Hamilton says he recorded one song and then some “experimental noise” for another, but doesn’t know if any of it will end up on the next Limp Bizkit record, due in April. “They have 31 pieces of music they were considering,” he says. “I have no idea of what they’ll use if any of it.” Hamilton also reveals the band had earlier approached him about joining Limp Bizkit as a permanent replacement for departed guitarist Wes Borland, but he was in negotiations to release his own material and declined.
Hamilton’s long hiatus from playing in another band since Helmet hasn’t been helped by recent events in his personal life, and he admits to taking his time when writing. “It’s just taken me a long time,” he says. “I’m slow. When I was working with David Bowie, he would be complaining to me. He complimented me many times, too. One of his compliments was ‘you remind me of Phil Manzanera,’ who was the guitarist from Roxy Music. ‘Your music seems abstract but is thought out.’ Than the next day he’d say ‘That’s cool what you’re doing but why are you so slow?’,” Hamilton says with a laugh.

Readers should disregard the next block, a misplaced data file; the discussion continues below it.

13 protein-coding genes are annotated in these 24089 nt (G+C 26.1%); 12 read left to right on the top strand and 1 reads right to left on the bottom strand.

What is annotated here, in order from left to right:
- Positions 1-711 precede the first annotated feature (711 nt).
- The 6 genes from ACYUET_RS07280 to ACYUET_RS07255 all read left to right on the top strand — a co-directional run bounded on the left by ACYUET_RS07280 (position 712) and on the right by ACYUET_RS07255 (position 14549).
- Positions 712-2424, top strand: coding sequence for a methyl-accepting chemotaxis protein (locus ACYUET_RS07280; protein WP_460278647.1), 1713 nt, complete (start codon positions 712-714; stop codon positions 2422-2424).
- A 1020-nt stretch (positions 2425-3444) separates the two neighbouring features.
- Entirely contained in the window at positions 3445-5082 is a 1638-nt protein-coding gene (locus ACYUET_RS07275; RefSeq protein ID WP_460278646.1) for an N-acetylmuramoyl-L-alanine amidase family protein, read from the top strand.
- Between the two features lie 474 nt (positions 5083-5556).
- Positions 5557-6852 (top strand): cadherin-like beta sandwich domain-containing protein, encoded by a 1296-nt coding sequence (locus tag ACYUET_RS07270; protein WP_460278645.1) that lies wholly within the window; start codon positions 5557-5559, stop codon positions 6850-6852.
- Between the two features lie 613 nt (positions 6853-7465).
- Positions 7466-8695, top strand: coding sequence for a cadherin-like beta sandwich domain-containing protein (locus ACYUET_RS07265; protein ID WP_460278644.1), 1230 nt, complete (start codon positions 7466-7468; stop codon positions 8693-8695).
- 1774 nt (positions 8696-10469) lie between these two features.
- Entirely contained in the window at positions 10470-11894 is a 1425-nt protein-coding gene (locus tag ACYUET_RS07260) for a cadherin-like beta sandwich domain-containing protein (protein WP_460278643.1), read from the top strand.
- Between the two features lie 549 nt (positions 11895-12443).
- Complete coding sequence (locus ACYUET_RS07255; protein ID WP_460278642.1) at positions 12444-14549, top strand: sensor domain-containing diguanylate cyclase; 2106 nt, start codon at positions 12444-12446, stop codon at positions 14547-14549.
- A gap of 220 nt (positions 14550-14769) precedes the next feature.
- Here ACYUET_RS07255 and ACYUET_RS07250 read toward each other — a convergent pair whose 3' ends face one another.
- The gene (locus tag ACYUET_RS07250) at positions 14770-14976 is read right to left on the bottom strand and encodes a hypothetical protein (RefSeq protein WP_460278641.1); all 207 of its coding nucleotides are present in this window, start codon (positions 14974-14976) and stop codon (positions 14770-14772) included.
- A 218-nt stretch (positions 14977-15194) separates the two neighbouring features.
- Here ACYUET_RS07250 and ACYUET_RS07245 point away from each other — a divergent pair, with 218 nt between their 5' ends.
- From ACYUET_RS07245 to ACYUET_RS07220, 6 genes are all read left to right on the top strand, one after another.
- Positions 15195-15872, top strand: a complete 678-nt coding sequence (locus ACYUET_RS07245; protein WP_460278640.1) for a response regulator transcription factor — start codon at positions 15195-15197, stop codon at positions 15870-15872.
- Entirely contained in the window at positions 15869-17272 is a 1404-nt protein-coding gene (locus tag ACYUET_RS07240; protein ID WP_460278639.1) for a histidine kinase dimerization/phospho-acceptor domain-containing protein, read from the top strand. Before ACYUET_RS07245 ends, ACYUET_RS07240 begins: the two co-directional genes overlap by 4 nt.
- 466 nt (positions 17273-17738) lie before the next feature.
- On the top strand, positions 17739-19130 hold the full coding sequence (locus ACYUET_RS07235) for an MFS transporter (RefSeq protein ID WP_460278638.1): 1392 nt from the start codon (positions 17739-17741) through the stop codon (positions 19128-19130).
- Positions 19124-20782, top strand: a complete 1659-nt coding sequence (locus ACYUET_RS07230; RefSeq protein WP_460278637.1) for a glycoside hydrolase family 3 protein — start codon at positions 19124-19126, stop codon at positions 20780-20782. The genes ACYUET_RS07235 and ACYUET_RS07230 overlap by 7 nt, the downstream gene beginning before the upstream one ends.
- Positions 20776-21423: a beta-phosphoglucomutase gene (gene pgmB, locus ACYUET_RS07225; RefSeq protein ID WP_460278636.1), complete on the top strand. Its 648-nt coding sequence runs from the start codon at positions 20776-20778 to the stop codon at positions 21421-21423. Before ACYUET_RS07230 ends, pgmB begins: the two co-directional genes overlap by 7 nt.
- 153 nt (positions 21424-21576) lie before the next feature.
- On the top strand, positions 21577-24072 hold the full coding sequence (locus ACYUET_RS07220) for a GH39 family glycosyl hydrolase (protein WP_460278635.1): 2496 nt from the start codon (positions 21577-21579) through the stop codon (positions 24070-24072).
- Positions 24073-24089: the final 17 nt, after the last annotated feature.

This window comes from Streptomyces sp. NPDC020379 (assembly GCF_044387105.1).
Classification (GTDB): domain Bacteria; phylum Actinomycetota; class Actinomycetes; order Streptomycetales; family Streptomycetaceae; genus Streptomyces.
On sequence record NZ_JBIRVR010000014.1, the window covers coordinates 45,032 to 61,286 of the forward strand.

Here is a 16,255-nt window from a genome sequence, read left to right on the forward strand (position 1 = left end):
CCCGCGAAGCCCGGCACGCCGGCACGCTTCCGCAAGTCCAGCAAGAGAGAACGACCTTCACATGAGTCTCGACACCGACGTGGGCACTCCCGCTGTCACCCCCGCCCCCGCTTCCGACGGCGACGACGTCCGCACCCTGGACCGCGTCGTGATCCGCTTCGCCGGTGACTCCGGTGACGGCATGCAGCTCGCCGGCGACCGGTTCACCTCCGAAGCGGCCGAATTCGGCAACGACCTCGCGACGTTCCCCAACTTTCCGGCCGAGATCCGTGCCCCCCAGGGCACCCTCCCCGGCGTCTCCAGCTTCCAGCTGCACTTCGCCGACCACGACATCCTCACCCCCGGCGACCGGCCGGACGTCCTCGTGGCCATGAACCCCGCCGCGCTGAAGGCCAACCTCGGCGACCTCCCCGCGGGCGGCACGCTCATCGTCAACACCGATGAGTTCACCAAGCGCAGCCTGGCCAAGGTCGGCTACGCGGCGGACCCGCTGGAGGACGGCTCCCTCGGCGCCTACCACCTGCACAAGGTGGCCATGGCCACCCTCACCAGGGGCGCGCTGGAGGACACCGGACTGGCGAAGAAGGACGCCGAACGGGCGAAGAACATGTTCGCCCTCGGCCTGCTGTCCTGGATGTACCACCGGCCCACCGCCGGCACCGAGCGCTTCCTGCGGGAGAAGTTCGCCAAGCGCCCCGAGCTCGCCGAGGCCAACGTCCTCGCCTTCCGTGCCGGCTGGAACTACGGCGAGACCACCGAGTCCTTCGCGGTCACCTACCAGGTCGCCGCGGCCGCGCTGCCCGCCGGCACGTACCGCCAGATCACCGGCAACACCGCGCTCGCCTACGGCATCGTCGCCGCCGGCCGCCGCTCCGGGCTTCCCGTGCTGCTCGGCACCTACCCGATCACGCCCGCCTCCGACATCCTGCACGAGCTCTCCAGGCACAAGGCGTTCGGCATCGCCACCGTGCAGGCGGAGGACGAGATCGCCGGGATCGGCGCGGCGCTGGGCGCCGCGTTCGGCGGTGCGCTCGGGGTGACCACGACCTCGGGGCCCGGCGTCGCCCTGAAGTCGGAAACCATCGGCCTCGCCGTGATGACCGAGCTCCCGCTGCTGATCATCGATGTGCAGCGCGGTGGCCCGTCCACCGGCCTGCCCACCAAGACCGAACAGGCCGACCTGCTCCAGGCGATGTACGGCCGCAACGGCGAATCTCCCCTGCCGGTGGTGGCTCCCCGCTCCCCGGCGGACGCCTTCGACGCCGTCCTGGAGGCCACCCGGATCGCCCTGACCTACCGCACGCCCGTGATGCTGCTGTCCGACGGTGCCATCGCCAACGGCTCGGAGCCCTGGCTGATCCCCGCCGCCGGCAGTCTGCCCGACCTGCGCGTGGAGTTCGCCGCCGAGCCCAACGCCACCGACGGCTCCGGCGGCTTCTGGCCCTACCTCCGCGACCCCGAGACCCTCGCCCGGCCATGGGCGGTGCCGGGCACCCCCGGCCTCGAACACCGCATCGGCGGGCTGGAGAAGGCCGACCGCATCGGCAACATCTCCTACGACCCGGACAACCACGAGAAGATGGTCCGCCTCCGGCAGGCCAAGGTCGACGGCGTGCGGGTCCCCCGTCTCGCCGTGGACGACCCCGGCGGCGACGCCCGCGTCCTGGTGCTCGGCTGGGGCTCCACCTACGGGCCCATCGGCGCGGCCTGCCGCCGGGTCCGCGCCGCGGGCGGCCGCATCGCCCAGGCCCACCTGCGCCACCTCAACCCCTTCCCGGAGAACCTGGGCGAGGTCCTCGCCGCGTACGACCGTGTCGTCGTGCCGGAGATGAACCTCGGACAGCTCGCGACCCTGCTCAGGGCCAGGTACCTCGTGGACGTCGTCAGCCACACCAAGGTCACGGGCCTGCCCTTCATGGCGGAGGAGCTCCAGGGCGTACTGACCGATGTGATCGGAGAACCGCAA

While he hopes to see a Gandhi record released in the next six months, Hamilton confesses there is still some Helmet material he’d like to see the light of day. “There’s a bunch of stuff, but it’s so disorganized,” he says. “I have a ton of live stuff. We recorded the whole tour in 1994 with Rollins Band. I have a couple of cool bootlegs. I was trying to work out something to track down all the Helmet bootleg stuff to put out a bootleg release. I have four or five bootlegs just from doing the Gandhi shows and people handing me CDs. I know from the Albini sessions there were a couple of songs that came out on a bootleg 7 inch [single]. I wish I could find all that stuff. Eventually we will.”